The M1 Carbine was originally designed in the early days of World War 2 as a scaled-down version of the M1 Garand, the main battle rifle. The intent wasn’t to issue the Carbine to smaller people, but for those keeping the war machine logistics running. The idea was that people packaging or driving supplies for the front line didn’t need a large weapon or even full-power ammunition. Because the M1 Carbine is scaled down in size and power, I’ve always believed that it was well suited for youth that have already learned the fundamentals of marksmanship on rimfire rifles.
My son has been shooting .22LR rifles and pistols for quite some time. I knew it was time for him to try something with more zip. It had been nearly 20 years since I’d shot an M1 Carbine, but even back then I knew it was a great stepping stone for youth and smaller framed people. The Carbine’s weight is light enough, and the recoil of the .30 Carbine round isn’t too stout, but still has enough gas reach out a ways. I recently borrowed my Father-in-law’s M1 Carbine for the TFB Field Strip series. He also gave me some ammo for my 11-year-old son and I to shoot for our next range session.
Once we made it to the shooting range, I gave my son the run-down of how to operate the M1 Carbine. After shooting the first five rounds, he said: “I LIKE THIS”. The example we shot that day ended up having some hiccups with failures to feed (which we’re addressing), however, that ended up giving him a great experience on clearing malfunctions. In the long run, those failures should make him more efficient on the M1 Carbine. I made the animation below to show how my son handled the recoil impulse. For his next time on the Carbine, we’ll work on a better stance for further taming the recoil.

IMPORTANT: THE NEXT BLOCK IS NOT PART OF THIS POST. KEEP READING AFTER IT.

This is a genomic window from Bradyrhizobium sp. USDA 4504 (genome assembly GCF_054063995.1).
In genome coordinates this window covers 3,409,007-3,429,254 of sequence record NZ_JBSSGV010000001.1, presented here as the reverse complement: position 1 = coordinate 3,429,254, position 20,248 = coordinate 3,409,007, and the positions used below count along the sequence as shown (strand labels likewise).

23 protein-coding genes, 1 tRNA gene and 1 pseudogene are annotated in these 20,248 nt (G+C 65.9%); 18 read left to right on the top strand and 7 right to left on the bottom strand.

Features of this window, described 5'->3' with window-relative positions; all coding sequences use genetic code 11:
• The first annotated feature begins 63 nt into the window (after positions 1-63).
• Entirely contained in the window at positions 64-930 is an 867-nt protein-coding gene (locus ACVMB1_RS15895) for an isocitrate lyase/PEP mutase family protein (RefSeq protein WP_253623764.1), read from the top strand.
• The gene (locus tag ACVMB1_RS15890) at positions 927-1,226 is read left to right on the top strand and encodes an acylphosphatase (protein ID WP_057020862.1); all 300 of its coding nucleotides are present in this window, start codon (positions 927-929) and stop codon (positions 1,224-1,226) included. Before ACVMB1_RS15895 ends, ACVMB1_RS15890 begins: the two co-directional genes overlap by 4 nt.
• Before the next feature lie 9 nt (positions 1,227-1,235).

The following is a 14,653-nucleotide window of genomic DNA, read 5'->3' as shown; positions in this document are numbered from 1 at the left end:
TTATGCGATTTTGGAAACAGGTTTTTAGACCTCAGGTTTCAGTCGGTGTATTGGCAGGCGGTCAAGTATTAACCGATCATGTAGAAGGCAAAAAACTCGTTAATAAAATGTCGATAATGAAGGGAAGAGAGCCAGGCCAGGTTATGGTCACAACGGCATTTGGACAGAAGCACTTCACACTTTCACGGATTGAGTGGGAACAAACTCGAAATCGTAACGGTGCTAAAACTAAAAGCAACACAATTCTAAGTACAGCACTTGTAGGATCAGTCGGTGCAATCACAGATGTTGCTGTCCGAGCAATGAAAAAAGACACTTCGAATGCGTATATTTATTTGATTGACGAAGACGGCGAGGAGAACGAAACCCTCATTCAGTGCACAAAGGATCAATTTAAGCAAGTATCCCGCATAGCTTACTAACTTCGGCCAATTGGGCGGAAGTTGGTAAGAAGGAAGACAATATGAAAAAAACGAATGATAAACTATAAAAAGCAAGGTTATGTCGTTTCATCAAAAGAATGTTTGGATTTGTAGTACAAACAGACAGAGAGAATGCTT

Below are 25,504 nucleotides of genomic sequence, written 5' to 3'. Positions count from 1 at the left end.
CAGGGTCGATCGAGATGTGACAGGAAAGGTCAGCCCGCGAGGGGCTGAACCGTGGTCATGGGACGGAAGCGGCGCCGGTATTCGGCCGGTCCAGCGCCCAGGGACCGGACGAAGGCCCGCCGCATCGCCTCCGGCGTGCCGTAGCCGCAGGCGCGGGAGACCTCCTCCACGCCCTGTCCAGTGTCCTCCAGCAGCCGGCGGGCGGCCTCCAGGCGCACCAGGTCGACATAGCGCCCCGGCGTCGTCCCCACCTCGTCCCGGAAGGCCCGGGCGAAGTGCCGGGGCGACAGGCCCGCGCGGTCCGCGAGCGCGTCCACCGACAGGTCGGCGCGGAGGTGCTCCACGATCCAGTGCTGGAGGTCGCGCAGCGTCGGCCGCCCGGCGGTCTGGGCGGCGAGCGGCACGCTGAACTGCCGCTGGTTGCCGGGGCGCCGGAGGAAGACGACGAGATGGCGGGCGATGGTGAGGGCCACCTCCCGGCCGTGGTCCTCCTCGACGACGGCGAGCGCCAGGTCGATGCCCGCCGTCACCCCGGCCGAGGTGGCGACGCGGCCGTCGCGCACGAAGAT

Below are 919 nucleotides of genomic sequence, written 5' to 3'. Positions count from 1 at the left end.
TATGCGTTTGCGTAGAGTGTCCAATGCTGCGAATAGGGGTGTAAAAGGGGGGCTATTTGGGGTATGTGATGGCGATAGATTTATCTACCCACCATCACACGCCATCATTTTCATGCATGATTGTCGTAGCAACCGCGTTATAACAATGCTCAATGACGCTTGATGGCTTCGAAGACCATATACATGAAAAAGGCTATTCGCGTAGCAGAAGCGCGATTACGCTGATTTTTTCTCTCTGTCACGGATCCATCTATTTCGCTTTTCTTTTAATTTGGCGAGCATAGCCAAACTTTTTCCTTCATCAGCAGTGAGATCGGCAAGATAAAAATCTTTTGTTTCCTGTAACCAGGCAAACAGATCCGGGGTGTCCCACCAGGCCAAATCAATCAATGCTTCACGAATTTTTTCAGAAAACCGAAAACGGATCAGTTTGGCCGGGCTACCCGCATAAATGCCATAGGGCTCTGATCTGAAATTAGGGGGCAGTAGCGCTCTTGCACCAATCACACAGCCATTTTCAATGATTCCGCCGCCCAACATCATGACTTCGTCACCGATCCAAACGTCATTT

There are some pros and cons to the M1 Carbine. If you’re looking for an original, the prices tend to be rising as there are fewer on the market. After checking a few online auction sites, the average seems to be hovering around $1,000 or more (sometimes a lot more). The good news is that there are some manufacturers making reproduction M1 Carbines. Some of the reproduction Carbines are even chambered for commonly available pistol ammunition and feed from common pistol magazines. You can check out newer models from Chiappa, Inland, and Auto Ordnance if you or your youngling have been eyeing the M1 Carbine. There is also defensive application ammunition available in .30 Carbine that keeps the M1 a viable platform for home defense.
If you’ve been looking for a lightweight, yet moderately powerful rifle, that’s still easy to manipulate and maneuver, consider the M1 Carbine. There are newer and different options that can fit the same bill just as well, but with the M1 Carbine, you also get to enjoy a little slice of history.
What do you think of the M1 Carbine as a youth rifle or one for small-statured people? Have your smaller loved ones given it a try? If so, what did they think?
We are committed to finding, researching, and recommending the best products. We earn commissions from purchases you make using the retail links in our product reviews. Learn more about how this works.